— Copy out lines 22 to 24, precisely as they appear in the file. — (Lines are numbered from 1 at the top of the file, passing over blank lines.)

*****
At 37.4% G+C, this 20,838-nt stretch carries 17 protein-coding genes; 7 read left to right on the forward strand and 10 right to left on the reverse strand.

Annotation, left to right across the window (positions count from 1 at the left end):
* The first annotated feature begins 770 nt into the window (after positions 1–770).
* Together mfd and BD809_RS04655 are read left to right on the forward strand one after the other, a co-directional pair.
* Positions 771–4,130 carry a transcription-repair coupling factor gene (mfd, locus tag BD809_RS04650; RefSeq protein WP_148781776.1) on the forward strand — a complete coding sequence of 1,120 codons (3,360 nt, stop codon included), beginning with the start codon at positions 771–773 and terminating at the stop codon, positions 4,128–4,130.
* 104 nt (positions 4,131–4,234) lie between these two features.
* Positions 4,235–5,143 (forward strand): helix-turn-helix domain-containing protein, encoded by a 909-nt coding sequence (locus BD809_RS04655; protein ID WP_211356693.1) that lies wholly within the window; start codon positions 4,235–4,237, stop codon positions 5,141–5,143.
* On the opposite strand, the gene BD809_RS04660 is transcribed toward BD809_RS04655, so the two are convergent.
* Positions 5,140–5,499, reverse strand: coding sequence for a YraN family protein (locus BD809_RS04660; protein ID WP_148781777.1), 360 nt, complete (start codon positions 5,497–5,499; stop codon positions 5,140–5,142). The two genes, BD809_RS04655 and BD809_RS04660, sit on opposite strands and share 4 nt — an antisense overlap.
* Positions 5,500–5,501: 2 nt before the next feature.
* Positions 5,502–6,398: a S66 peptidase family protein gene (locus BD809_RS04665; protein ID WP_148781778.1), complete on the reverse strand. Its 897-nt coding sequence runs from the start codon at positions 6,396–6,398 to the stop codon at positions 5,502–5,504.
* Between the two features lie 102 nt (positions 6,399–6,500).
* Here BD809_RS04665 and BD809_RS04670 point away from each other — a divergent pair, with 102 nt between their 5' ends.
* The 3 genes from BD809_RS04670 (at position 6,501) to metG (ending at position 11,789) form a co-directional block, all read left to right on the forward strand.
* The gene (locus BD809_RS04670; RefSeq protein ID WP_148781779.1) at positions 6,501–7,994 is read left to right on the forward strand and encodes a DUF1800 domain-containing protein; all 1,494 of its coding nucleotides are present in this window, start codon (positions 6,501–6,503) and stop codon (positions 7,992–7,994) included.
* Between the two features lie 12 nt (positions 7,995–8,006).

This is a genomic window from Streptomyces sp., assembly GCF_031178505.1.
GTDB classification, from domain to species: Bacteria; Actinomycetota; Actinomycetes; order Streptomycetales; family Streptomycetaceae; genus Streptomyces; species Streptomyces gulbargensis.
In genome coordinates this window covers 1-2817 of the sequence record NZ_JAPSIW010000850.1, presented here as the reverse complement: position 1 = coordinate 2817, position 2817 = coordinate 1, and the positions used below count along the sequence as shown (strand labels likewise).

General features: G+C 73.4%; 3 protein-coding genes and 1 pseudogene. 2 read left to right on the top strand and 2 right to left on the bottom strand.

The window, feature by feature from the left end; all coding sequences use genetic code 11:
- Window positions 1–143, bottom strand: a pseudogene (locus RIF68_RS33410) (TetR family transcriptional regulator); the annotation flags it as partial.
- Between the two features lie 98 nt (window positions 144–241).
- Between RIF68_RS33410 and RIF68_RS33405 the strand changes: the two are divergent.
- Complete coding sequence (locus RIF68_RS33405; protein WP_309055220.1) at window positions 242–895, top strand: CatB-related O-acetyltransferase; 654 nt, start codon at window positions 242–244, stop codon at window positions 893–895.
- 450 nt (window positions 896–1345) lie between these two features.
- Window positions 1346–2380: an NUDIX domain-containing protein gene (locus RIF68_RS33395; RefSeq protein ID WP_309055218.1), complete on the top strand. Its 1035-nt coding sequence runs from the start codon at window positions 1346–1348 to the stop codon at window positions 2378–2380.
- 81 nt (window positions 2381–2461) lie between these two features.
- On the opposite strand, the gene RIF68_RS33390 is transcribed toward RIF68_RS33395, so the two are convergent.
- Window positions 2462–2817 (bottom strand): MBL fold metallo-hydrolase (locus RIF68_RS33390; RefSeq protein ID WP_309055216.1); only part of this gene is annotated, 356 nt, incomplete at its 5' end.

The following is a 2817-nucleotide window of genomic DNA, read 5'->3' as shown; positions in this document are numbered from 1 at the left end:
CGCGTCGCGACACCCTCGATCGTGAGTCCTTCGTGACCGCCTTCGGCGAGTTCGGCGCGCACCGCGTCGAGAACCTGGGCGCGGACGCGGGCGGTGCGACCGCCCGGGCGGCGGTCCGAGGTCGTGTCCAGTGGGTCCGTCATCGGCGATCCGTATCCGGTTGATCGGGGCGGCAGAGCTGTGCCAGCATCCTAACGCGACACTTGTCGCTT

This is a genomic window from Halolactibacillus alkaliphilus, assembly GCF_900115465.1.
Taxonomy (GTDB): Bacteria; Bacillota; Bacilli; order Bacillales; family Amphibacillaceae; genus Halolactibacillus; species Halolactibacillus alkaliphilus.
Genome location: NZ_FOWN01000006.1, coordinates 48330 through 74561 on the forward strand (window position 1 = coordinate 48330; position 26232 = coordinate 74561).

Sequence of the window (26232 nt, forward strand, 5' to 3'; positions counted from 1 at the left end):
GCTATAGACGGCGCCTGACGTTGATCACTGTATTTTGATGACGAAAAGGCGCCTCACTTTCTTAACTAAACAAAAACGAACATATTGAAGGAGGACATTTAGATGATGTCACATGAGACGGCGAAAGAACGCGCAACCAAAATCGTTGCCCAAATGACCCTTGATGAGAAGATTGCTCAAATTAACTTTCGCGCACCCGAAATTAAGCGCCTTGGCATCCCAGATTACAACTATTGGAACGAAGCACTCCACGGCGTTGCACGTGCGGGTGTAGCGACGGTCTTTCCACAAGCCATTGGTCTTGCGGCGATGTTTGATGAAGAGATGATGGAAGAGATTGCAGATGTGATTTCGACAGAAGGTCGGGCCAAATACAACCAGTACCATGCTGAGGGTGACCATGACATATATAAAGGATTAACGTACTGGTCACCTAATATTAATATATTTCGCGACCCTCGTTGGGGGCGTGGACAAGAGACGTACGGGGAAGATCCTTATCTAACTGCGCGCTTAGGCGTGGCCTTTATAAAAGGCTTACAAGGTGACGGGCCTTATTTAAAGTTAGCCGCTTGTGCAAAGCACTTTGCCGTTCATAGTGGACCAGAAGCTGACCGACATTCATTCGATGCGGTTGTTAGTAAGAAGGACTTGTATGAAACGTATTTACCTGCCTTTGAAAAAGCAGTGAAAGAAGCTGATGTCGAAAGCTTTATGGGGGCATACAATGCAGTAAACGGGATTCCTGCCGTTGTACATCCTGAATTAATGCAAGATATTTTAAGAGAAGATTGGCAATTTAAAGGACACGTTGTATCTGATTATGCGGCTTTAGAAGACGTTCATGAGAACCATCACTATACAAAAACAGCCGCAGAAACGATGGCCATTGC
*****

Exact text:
- Window positions 1–143, bottom strand: a pseudogene (locus RIF68_RS33410) (TetR family transcriptional regulator); the annotation flags it as partial.
- Between the two features lie 98 nt (window positions 144–241).
- Between RIF68_RS33410 and RIF68_RS33405 the strand changes: the two are divergent.